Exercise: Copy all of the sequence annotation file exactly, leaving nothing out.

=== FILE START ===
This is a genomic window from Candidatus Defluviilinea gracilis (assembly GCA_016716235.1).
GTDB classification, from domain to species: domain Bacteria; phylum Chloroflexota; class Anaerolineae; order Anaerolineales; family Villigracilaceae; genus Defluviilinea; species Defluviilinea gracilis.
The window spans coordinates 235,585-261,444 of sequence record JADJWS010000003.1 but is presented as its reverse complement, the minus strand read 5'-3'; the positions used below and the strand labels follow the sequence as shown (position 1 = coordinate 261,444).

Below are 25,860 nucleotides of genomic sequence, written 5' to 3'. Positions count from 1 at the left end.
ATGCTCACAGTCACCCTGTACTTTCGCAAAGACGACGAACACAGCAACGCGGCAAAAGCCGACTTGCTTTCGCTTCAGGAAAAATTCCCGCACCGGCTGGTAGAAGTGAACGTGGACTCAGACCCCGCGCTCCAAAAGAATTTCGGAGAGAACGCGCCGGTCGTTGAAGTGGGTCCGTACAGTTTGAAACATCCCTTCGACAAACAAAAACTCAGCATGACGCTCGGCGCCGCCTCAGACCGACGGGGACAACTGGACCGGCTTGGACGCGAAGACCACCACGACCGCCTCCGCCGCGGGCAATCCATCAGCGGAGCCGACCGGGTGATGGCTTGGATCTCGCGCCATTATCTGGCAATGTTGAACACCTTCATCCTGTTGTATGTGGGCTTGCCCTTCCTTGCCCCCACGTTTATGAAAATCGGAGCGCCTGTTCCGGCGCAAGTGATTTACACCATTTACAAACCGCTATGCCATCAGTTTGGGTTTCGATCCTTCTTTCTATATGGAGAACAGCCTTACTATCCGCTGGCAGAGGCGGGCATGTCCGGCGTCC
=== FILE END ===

This is a genomic window from Candidatus Defluviilinea gracilis (assembly GCA_016716235.1).
GTDB classification, from domain to species: domain Bacteria; phylum Chloroflexota; class Anaerolineae; order Anaerolineales; family Villigracilaceae; genus Defluviilinea; species Defluviilinea gracilis.
The window spans coordinates 235,585-261,444 of sequence record JADJWS010000003.1 but is presented as its reverse complement, the minus strand read 5'-3'; the positions used below and the strand labels follow the sequence as shown (position 1 = coordinate 261,444).

Below are 25,860 nucleotides of genomic sequence, written 5' to 3'. Positions count from 1 at the left end.
ATGCTCACAGTCACCCTGTACTTTCGCAAAGACGACGAACACAGCAACGCGGCAAAAGCCGACTTGCTTTCGCTTCAGGAAAAATTCCCGCACCGGCTGGTAGAAGTGAACGTGGACTCAGACCCCGCGCTCCAAAAGAATTTCGGAGAGAACGCGCCGGTCGTTGAAGTGGGTCCGTACAGTTTGAAACATCCCTTCGACAAACAAAAACTCAGCATGACGCTCGGCGCCGCCTCAGACCGACGGGGACAACTGGACCGGCTTGGACGCGAAGACCACCACGACCGCCTCCGCCGCGGGCAATCCATCAGCGGAGCCGACCGGGTGATGGCTTGGATCTCGCGCCATTATCTGGCAATGTTGAACACCTTCATCCTGTTGTATGTGGGCTTGCCCTTCCTTGCCCCCACGTTTATGAAAATCGGAGCGCCTGTTCCGGCGCAAGTGATTTACACCATTTACAAACCGCTATGCCATCAGTTTGGGTTTCGATCCTTCTTTCTATATGGAGAACAGCCTTACTATCCGCTGGCAGAGGCGGGCATGTCCGGCGTCC